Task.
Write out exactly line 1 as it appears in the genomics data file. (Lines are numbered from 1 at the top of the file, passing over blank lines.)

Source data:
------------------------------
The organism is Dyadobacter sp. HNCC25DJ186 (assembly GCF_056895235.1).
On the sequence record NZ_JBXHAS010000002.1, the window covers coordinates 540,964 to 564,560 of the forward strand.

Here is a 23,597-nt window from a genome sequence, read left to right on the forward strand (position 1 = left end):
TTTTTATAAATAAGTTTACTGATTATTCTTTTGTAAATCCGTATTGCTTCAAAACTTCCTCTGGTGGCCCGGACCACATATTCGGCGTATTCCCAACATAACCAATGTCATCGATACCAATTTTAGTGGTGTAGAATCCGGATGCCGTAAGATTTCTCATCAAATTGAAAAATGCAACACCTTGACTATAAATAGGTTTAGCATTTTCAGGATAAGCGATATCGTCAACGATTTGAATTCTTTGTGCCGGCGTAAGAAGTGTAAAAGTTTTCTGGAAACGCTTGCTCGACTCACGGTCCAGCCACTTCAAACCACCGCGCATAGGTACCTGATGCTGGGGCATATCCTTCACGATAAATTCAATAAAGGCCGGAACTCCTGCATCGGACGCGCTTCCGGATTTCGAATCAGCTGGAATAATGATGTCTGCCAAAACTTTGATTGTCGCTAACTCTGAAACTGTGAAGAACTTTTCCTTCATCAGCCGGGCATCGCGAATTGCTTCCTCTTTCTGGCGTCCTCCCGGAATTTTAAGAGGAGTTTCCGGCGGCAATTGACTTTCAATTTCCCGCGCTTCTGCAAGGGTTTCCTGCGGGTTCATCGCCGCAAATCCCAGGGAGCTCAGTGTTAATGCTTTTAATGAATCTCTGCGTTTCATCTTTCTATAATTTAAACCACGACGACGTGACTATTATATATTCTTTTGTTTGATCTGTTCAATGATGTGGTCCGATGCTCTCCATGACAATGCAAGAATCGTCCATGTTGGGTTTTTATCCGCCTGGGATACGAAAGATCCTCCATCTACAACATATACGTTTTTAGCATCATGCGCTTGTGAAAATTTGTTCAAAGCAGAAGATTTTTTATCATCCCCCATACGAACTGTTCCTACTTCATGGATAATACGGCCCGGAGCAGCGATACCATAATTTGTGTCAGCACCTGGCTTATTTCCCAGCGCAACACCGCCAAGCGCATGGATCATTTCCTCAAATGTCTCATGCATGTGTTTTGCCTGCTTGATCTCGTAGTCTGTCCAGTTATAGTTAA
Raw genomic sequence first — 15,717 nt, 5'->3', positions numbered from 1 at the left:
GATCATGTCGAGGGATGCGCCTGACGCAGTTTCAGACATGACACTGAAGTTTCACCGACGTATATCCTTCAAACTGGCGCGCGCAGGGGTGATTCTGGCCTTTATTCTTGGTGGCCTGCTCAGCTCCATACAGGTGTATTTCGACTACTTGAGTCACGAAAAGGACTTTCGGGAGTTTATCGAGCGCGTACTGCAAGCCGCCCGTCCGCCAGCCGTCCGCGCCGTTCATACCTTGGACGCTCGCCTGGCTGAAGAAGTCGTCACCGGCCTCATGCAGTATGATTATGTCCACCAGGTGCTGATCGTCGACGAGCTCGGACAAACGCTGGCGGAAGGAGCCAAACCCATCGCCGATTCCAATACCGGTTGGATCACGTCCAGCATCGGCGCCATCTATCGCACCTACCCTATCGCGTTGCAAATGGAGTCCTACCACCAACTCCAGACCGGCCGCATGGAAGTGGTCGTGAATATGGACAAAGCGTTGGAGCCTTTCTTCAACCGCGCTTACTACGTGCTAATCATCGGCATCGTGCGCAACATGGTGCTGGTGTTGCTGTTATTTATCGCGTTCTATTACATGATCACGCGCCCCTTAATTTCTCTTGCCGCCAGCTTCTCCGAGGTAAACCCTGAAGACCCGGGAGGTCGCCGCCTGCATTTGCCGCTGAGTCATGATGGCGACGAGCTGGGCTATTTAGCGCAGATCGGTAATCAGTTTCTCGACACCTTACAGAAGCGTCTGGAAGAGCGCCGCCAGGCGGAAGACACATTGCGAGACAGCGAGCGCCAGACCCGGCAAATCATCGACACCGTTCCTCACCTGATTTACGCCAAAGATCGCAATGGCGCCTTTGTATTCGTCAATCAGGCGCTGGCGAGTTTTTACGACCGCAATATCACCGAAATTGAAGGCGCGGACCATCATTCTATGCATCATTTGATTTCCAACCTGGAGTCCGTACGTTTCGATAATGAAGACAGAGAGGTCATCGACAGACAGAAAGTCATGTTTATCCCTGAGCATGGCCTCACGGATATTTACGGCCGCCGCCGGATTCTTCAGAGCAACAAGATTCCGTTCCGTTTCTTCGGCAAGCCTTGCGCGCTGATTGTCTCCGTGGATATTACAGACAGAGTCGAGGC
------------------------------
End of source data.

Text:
The organism is Dyadobacter sp. HNCC25DJ186 (assembly GCF_056895235.1).